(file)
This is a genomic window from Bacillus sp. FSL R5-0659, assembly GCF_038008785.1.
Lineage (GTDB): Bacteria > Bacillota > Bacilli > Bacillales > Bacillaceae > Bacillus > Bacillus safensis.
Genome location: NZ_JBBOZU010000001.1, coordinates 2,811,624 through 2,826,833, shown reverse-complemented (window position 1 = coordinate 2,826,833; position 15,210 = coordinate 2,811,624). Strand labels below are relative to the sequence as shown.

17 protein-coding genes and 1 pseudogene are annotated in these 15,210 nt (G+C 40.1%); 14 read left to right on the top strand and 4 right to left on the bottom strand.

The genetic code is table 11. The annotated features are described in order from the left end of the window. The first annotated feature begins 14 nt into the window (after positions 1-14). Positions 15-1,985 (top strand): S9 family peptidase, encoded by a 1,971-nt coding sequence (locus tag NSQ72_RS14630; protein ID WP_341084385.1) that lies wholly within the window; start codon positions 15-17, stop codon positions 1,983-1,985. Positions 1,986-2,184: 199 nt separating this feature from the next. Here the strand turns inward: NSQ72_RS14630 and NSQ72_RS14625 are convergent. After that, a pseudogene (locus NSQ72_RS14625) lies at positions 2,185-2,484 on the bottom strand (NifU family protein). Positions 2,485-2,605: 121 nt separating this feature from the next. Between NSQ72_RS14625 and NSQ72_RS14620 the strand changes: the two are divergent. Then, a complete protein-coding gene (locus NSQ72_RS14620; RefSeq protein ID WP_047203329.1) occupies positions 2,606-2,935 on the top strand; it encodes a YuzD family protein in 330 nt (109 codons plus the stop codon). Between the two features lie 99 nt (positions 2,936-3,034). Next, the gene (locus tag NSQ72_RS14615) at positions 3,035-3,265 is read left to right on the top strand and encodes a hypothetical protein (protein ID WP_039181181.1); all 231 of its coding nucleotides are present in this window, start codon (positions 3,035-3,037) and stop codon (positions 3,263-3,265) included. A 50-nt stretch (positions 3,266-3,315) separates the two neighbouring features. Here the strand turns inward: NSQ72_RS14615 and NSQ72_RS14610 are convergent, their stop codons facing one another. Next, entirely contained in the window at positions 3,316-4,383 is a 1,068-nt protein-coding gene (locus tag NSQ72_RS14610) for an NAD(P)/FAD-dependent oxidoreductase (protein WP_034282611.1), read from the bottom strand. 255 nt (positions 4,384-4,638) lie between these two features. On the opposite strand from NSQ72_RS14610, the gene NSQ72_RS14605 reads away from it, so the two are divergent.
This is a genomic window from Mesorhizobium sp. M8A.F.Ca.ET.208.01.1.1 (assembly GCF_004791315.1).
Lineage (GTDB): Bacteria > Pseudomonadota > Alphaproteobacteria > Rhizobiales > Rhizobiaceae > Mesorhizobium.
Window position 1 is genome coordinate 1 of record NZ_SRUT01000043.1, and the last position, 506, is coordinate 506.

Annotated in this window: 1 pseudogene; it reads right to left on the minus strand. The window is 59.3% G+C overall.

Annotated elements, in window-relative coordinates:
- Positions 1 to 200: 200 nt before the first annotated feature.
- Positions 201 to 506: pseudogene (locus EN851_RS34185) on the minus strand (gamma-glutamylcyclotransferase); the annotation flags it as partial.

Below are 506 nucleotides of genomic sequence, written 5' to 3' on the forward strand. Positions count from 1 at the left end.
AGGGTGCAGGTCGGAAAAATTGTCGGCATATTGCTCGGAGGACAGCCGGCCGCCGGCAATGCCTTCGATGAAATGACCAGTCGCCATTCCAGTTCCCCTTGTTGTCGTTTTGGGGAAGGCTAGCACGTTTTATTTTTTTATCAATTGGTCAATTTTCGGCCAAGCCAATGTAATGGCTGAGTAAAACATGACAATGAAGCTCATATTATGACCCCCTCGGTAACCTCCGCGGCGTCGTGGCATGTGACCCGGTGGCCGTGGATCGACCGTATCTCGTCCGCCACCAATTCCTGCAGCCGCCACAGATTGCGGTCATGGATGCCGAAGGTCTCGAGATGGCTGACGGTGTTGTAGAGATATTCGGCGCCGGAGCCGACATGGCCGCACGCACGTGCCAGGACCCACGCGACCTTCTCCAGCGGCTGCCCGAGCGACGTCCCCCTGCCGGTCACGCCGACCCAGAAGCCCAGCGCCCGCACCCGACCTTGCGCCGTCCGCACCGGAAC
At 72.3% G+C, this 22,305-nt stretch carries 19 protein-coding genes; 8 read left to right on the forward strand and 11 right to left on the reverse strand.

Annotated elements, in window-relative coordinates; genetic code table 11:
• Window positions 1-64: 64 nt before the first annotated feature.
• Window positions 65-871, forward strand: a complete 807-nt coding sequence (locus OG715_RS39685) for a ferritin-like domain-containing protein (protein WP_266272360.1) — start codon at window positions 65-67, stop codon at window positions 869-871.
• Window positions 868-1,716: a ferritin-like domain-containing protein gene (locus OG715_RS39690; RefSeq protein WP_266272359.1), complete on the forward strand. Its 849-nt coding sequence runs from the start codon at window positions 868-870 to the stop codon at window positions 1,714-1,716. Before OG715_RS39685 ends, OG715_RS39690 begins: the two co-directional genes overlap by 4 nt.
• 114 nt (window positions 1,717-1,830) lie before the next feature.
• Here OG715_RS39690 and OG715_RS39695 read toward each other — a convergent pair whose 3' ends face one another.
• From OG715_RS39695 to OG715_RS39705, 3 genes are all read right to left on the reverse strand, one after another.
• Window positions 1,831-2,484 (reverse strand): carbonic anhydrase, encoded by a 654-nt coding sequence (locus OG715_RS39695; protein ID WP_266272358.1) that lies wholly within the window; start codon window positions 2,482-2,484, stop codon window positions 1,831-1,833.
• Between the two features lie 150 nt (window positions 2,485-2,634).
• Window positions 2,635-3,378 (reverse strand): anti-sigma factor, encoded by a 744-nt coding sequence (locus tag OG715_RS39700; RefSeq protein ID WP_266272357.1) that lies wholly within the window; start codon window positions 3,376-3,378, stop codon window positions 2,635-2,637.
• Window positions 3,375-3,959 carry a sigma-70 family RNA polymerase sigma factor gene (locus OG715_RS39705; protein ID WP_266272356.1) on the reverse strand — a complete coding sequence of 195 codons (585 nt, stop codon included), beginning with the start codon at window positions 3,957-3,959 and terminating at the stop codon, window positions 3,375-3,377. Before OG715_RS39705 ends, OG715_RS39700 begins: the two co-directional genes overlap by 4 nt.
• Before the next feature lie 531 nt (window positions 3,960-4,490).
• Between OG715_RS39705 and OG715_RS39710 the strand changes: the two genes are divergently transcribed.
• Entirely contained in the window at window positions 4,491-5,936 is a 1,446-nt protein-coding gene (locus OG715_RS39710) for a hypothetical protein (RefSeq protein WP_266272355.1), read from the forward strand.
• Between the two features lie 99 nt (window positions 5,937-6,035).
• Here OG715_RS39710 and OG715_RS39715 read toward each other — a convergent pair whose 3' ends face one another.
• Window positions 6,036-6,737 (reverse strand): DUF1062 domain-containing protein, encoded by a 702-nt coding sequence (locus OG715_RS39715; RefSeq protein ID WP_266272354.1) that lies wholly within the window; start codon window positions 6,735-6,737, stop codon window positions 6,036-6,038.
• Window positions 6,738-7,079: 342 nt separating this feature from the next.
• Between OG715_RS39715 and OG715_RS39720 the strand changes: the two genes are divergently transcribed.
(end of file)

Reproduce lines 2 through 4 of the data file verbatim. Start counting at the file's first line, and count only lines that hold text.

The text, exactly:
Lineage (GTDB): Bacteria > Bacillota > Bacilli > Bacillales > Bacillaceae > Bacillus > Bacillus safensis.
Genome location: NZ_JBBOZU010000001.1, coordinates 2,811,624 through 2,826,833, shown reverse-complemented (window position 1 = coordinate 2,826,833; position 15,210 = coordinate 2,811,624). Strand labels below are relative to the sequence as shown.

17 protein-coding genes and 1 pseudogene are annotated in these 15,210 nt (G+C 40.1%); 14 read left to right on the top strand and 4 right to left on the bottom strand.